Egypt’s judiciary is fiercely independent, and within the judiciary judges are individually independent.
As a general rule, Egyptian judges respond very negatively to any outside attempt to influence their rulings, making any such attempt almost certainly counter-productive due to the likely backlash. Alignment of interests with the executive branch on certain issues at various times should not be confused with executive control. The judiciary has a long history of struggles for independence from authoritarian regimes. (Read More)
Egypt has three supreme courts: the Supreme Constitutional Court, Court of Cassation, and Supreme Administrative Court. The Supreme Constitutional Court has exclusive jurisdiction to decide issues regarding the constitutionality of laws. The Court of Cassation is the supreme court of the common court system. The Supreme Administrative Court is the highest court of the administrative court system, called the State Council.
The Prosecutor General and the Public Prosecution Office he heads are an independent part of the judicial branch of government, not under executive authority or control. The Prosecutor General is a judge, selected from among the senior judiciary by the Supreme Judicial Council, and appointed by the President to serve a single term of four years. Multiple terms are constitutionally prohibited.
The Supreme Judicial Council is the governing body responsible for the administrative affairs of the ordinary judiciary. It has seven members, consisting of the President of the Court of Cassation, who serves as the council’s president; the two most senior Vice-Presidents of the Court of Cassation; the Presidents of the Courts of Appeal for Cairo, Alexandria, and Tanta; and the Prosecutor General.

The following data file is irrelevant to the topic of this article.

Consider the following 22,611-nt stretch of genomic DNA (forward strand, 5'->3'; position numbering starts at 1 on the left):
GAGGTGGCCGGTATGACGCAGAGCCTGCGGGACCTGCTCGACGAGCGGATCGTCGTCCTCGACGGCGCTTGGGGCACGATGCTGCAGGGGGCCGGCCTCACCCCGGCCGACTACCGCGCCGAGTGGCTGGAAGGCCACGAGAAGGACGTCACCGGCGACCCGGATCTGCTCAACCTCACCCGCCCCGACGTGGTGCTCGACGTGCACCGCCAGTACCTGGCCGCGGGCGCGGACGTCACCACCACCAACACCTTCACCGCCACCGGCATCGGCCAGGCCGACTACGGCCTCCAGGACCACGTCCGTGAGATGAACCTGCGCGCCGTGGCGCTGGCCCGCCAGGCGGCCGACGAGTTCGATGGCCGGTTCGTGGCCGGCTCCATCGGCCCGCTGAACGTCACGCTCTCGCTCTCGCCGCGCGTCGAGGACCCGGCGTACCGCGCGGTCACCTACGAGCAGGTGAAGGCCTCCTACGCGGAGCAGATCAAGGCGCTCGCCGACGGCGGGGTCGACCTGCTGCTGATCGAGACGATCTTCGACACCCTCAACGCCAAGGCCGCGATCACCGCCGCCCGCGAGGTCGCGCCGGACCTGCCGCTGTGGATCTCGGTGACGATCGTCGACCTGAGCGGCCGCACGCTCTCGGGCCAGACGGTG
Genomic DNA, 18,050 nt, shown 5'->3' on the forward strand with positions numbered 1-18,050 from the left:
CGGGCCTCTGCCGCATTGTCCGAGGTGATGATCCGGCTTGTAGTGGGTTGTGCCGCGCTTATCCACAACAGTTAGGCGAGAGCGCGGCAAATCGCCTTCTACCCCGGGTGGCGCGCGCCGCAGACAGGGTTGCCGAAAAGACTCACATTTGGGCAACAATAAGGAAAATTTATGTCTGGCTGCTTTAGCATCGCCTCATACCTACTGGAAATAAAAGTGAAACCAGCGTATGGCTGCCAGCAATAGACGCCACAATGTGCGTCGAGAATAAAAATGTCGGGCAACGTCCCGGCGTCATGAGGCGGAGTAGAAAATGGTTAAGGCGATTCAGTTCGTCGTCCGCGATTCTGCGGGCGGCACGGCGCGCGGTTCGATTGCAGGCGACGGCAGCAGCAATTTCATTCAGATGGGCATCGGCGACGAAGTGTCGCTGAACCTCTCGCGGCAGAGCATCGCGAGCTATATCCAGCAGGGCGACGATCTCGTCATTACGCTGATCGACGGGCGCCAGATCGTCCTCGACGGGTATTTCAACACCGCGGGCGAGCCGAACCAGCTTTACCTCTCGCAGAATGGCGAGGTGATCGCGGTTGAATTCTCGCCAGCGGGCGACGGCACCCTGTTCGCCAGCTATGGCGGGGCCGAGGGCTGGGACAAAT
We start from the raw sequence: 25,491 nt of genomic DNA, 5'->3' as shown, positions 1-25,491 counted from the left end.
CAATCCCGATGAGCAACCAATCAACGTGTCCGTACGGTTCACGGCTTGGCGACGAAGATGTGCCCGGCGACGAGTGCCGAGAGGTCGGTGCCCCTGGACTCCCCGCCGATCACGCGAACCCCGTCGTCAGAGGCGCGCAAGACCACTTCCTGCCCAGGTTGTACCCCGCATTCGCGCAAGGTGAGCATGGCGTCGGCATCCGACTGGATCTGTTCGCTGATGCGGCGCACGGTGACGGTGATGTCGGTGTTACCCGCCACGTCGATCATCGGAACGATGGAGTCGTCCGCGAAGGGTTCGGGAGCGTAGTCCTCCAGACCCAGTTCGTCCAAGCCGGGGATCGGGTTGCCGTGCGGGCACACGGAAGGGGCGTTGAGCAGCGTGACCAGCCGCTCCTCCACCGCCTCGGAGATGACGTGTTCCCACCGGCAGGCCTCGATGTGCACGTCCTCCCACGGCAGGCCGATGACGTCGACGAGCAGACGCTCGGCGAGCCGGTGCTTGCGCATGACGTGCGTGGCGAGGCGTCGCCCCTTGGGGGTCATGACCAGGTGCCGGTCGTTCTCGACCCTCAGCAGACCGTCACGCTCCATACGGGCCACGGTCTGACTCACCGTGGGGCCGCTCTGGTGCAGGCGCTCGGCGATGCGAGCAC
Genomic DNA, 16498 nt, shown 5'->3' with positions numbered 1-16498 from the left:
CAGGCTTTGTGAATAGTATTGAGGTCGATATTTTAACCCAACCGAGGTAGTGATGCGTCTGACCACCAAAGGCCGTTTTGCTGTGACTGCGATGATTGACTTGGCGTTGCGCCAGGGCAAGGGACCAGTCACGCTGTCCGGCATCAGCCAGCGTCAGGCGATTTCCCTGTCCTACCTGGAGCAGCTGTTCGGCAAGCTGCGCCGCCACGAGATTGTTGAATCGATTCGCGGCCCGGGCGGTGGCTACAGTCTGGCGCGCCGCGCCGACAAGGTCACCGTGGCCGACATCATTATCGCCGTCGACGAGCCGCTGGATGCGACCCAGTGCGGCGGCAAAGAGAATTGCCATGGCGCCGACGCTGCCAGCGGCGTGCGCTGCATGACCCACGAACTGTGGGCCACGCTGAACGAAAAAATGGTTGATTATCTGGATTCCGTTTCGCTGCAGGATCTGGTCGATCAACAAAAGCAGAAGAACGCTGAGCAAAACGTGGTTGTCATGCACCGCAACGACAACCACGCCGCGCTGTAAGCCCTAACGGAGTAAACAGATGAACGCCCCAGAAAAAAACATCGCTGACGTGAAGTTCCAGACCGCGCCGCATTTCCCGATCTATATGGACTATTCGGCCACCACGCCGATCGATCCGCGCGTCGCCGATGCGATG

The State Council or administrative court system, adjudicates disputes involving government actions (and sometimes inaction) and personnel and disciplinary actions involving government employees. It is also empowered by the constitution to issue legal opinions on issues involving government bodies, proposed legislation, and contracts to which the state or a public entity are a party. The judges of the Supreme Administrative Court hear and decide cases in panels of five.
Other judicial bodies include the State Cases Authority, which represents the state in civil litigation in which the state is a party, and the Administrative Prosecution, which investigates financial and administrative irregularities involving government entities and personnel.